OH but let’s talk about the romance. Oh god. THERE’S A FREAKING LOVE TRIANGLE. HOW ON WORLD DOES JESS HAVE TWO GUYS FALLING FOR HER?! It makes no sense. Her personality is horrifically ugly, so I don’t see how anyone could possibly be attracted to someone like her. Unbelievable.
Despite my constant rage over how terrible Jess was as a character, I still found the story line to be mildly intriguing. It was the only reason why I wanted to keep on reading, to be honest. But, when you add up the pros and cons, the cons totally weigh this book down.
Summary in two words? Don’t bother.
If you want a book to mess with your emotions, I suggest you turn to this book.
Sky and River have lived on the Island all their life. Survival is all they’ve ever known and life is good until River spots a boat approaching. They soon discover that just across the ocean lies California, and they are whisked into a world of technology and sophistication.
There’s something incredibly beautiful about Jillian Cantor’s writing, and I love it so very much. She perfectly depicts the trauma and confusion and feeling of not belonging and never shies away from those feelings. This book left me completely raw and it seriously damaged my heart. Searching for Sky is a sad, but also utterly gorgeously magical novel. I highly recommend it.
Pros: As Stars Fall is narrated by 3 different protagonists: Robin, Seth and Delia. All three voices were incredibly distinct from one and another. I particularly loved Robin’s narration. I think I clicked with him the most because his was the only POV that was narrated in 1st person and his personality was brighter and evidently more vibrant than Delia and Seth’s.
The writing was absolutely gorgeous. I mean, it’s Aussie YA! What more can you expect? Aussie YA has this special flare to it, and this novel was no exception.
Cons: Despite the fact that the writing was gorgeous, it sometimes became a little too wordy. The descriptions did go overboard at times and I found myself skimming them constantly.
Another thing that I was skimming constantly was Seth’s POV. He’s a very closed off character and while I can understand that he’s having a rough time with all the grief that is clouding him, all he does is get drunk and high for majority of the novel. ._.
I’d like to ask two questions: why didn’t I know about this book earlier? And why hasn’t this book received more recognition?
I received this book nearly a year a go and it has taken me ONLY FOREVER to get to it. This novel was absolutely beautiful and a nicely crafted tale that dealt with topics that should be addressed more often. Getting old, dying, living and accepting. THIS BOOK HAS ALL THE DARK AND PROFOUND GOODNESS. Except, this book isn’t just dark and profound; it could be amusing at times as well. And insanely beautiful. There are characters you want to root for and the secondary characters aren’t any less fantastic than the main character. Also: MATURE PROTAGONIST! Faith in YA: restored.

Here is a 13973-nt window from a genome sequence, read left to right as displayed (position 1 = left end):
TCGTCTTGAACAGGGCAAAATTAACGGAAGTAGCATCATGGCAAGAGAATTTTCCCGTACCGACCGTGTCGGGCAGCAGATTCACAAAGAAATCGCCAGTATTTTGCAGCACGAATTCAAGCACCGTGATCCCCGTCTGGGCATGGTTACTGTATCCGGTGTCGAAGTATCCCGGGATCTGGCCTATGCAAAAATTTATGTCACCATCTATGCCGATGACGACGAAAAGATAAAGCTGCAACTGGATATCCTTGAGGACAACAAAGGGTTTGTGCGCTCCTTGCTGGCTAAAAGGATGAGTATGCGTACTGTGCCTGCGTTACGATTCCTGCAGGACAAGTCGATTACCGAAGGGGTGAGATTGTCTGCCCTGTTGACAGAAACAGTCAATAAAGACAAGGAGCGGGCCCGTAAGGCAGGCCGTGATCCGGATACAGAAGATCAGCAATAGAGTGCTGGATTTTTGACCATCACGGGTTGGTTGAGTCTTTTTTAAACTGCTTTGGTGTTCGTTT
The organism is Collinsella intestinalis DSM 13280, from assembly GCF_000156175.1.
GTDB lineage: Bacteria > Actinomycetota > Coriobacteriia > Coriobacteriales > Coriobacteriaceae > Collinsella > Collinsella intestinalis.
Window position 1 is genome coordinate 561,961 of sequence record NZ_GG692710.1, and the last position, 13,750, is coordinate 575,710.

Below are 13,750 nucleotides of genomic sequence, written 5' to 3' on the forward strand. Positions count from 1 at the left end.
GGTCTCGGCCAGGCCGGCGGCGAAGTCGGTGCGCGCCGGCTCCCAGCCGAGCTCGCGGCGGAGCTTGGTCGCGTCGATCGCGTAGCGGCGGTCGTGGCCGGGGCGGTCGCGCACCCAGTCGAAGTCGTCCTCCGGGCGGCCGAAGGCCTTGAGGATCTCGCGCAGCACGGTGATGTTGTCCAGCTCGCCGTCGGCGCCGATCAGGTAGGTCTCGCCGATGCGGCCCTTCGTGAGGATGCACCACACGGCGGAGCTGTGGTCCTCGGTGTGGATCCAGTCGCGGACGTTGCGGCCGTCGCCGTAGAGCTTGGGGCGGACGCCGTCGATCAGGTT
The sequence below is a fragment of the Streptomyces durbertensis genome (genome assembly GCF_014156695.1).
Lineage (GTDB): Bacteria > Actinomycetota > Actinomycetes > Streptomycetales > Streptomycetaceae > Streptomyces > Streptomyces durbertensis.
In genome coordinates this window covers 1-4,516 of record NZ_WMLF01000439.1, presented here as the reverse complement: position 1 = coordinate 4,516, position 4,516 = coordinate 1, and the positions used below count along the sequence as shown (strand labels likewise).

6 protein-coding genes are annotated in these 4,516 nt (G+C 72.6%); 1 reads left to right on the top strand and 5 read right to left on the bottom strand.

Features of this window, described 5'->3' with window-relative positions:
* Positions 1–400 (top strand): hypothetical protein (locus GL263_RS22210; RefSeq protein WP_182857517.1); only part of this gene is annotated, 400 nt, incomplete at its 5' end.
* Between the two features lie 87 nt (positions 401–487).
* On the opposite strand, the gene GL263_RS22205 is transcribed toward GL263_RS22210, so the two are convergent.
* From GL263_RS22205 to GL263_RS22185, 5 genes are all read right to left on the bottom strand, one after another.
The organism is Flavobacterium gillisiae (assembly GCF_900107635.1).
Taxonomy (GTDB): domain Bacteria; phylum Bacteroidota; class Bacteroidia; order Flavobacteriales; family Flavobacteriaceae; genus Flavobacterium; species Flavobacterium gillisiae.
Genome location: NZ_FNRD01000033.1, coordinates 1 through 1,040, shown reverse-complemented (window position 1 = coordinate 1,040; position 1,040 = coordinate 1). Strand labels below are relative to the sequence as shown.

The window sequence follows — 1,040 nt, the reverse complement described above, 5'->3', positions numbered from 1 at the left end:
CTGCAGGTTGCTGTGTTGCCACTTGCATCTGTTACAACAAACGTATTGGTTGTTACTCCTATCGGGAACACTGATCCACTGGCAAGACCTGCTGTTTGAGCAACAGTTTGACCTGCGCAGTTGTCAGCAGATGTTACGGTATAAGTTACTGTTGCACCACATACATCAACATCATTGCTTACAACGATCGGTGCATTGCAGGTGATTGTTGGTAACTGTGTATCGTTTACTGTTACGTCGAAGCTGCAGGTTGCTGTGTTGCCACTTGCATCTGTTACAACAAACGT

Now go, go, go! Grab a copy and you can come and thank me profusely later.
Doesn’t this have such a lovely cover? It reminds me of those heart shaped lollies that I used to be addicted to.
So let me break it to you now: this book actually consists of lots of excerpts from already published books. I KNOW. Imagine my face when I found out.
Anyway, I still enjoyed this book nonetheless. It’s an anthology made up of lots and lots of love stories and extracts. If I had to sell this book with one word it would be: DIVERSITY! But seriously guys, this book is insanely diverse. There’s all kinds of love here, some are sad, some are happy, some are amusing, some have LGBTQ themes etc. You get the point. This anthology had it all. If you enjoyed My True Love Gave to Me, then I certainly recommend you give this one a go because it was a lot of fun to read through.
I haven’t read a lot of YA contemporary fairytale retellings so this was an incredibly fun one indeed.
Unfortunately, that is the only way to describe this book: fun. I would’ve appreciated more depth or complications but it’s a rather straight forward novel and that does benefit in a few ways–especially this being a novel of only around 300 pages. I mean, too much drama just causes the plot to go real messy, that that wasn’t the case here. Aside from that, I really struggled to connect with the protagonist, Lily. She’s very… spoiled. And very very rich. She gets everything given to her and even in the real world, she totally struggles to look after herself and there’s always someone else there to save her which just didn’t sit well for me. Sure, she did grow to be a better person in the end but for majority of the book, I was constantly irritated with her.
If you want something light and quick and don’t mind rich and spoiled narrators, this is still definitely something you should check out.
I have never read a Norwegian fairytale retelling before so this was incredibly new to me. It’s based off this folklore called East of the Sun and West of the Moon with a splash of Beauty and the Beast.
This story was an incredibly enchanting and beautiful one, indeed. I did feel that it moved a little too slow but the gorgeous writing made up for that completely. George’s writing feels almost magical, and I totally ate it all up.